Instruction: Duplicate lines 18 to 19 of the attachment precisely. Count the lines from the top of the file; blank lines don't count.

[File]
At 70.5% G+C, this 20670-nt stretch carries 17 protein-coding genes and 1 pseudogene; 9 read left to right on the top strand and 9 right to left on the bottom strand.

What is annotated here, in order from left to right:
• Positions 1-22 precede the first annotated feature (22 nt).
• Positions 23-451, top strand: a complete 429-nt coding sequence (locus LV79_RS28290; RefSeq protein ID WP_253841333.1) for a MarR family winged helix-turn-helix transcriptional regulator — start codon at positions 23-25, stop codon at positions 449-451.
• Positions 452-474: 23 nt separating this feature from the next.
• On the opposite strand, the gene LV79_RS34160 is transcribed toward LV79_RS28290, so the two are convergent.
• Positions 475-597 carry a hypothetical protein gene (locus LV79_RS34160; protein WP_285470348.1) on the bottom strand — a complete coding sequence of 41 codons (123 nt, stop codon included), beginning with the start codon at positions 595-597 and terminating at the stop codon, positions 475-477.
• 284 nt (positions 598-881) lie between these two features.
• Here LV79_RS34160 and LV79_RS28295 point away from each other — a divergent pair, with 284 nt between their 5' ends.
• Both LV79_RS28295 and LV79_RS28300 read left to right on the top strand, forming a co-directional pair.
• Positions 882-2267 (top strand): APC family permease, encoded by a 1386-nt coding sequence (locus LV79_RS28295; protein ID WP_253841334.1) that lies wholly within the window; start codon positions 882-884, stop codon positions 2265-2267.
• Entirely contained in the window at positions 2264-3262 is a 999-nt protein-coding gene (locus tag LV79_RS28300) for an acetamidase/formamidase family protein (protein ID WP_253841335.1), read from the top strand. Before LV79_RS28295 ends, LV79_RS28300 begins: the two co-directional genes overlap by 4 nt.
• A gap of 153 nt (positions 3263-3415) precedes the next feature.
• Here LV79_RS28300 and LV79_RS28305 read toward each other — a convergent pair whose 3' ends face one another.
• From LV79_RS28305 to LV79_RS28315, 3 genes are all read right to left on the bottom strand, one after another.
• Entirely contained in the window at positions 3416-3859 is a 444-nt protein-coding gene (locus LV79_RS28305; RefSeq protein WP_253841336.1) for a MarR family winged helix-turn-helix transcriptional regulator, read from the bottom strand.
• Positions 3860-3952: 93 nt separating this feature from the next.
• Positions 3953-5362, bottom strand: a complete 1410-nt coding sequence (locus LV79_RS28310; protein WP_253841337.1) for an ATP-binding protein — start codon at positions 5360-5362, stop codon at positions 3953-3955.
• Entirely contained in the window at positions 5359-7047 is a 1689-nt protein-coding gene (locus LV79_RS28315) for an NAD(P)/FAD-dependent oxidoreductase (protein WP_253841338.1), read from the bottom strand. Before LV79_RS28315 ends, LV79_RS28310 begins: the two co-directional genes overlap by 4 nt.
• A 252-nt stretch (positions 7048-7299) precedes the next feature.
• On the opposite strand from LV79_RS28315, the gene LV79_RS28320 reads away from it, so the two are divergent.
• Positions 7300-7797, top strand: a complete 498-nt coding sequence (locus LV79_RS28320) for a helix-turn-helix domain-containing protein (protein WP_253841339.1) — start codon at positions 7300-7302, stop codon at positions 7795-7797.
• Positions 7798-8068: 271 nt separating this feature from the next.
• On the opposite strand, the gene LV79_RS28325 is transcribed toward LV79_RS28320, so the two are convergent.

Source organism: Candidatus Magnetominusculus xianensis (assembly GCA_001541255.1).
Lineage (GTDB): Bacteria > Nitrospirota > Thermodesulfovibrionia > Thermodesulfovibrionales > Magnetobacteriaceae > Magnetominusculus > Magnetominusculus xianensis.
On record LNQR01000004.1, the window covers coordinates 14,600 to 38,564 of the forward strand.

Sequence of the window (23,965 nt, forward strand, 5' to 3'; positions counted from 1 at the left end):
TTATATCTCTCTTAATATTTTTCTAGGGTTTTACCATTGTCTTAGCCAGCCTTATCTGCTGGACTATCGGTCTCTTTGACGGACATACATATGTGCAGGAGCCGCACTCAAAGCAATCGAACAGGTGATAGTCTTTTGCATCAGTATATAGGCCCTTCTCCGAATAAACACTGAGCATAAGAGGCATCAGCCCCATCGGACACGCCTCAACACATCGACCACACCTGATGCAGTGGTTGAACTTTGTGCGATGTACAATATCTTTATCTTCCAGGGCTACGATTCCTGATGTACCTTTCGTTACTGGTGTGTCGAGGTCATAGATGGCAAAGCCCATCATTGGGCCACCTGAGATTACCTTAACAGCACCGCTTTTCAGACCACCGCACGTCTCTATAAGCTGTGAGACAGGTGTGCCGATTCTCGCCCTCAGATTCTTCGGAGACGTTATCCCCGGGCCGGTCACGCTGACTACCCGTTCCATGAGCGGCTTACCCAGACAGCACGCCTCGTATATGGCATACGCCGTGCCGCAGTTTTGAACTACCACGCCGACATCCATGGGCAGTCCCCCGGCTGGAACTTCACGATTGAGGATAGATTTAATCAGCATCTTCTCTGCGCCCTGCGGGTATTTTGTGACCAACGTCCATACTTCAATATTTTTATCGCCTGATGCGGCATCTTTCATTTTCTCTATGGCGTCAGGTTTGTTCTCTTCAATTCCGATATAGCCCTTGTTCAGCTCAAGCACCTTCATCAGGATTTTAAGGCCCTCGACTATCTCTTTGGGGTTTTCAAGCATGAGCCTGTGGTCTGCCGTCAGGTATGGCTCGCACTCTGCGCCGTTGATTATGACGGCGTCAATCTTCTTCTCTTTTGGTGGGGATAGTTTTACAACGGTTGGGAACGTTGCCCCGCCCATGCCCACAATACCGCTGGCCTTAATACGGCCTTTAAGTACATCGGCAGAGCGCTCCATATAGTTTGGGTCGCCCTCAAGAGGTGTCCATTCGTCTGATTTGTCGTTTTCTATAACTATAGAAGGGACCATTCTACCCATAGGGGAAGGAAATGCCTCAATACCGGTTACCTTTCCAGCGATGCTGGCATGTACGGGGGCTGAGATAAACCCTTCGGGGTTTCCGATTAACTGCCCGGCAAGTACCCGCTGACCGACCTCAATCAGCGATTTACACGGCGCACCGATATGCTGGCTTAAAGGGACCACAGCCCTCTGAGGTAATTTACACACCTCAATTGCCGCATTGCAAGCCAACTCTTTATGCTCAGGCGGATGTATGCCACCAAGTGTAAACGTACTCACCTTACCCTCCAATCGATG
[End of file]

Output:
• Positions 3953-5362, bottom strand: a complete 1410-nt coding sequence (locus LV79_RS28310; protein WP_253841337.1) for an ATP-binding protein — start codon at positions 5360-5362, stop codon at positions 3953-3955.
• Entirely contained in the window at positions 5359-7047 is a 1689-nt protein-coding gene (locus LV79_RS28315) for an NAD(P)/FAD-dependent oxidoreductase (protein WP_253841338.1), read from the bottom strand. Before LV79_RS28315 ends, LV79_RS28310 begins: the two co-directional genes overlap by 4 nt.